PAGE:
“Captain Mayve, please respond. You’re needed immediately on the bridge.”
But the voice wasn’t going to cease, sharing as keen a sense of stubborn guile as his own. Ignoring or even fighting against it wouldn’t carry the Captain any closer to the comfort he desired. It was time to act. Vaughn threw the sheets aside and sat up, stretching and cracking into a painfully strained yawn. Every muscle in his back was tight and cramped with ill tended knots; they begged him to lie back down. Slowly, he slid his legs off the side of the bed, wiggling his toes, cracking them as well with each flexed curl, groggily glancing around for clothing.
“Immediately means now, Captain.”
Pressing the swollen pads of his feet onto the static, cold floor, Vaughn stood with a huff. He walked across the room. Having spotted clothing piled in a heap, he fitted a crumpled shirt over his chiseled, beaten body. Digging further into the pile, he snaked out a pair of dark slacks, stepped into one side and jammed his leg through the other. Finally, he stuffed his bare feet into a pair of dull, scuffed, dark boots, leaving the laces untied. He sighed. He felt miserable. Alone.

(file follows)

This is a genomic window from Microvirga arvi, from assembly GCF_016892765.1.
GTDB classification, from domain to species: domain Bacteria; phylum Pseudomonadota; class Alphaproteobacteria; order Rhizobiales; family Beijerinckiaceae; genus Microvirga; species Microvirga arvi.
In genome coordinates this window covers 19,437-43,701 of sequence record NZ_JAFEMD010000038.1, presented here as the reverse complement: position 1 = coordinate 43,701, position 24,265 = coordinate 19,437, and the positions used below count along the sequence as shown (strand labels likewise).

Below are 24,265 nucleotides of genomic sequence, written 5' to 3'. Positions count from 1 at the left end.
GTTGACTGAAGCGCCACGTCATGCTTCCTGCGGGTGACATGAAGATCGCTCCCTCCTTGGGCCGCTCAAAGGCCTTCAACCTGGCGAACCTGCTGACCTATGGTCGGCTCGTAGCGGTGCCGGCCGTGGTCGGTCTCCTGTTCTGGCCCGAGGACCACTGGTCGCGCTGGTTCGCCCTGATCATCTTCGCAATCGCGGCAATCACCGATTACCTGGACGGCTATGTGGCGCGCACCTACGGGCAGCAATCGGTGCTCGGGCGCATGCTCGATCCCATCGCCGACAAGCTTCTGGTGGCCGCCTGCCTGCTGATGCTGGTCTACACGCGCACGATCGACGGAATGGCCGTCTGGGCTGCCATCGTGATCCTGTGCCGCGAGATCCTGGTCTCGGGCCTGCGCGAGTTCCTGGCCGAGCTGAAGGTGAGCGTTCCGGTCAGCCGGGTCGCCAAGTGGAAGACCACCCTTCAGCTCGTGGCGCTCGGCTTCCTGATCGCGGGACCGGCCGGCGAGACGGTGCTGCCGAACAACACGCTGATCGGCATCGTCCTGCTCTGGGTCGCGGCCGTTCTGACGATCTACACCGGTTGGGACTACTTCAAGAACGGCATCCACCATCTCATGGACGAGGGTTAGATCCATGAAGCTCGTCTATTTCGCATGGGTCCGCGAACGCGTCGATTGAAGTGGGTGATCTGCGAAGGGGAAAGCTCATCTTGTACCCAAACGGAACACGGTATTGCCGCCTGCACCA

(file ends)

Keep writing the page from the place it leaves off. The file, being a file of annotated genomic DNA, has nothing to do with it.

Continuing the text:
He felt hollow.
“Captain Mayve, please respond!”
A part of him wanted to just speak out simply for the requests to cease. The long, unnecessary trek to the bridge would still be waiting, but at least there would be silence. However, a more aggressive part of him took pleasure in keeping quiet. He enjoyed frustrating the voice, having done so for as long as he could remember.
The disheveled Captain lazily left his bedroom and headed toward the large desk, snatched the unkempt officer’s jacket – brimming with decorations – from the back of the chair, and paused. His eyes scanned the carefully planned, handwritten words scrawled across the unfinished page. Finishing his thoughts was certainly more important than complying with the voice. But without further hesitation, he continued past, stepping toward the hallway entrance while sliding his arms into the sleeves of his accomplishments.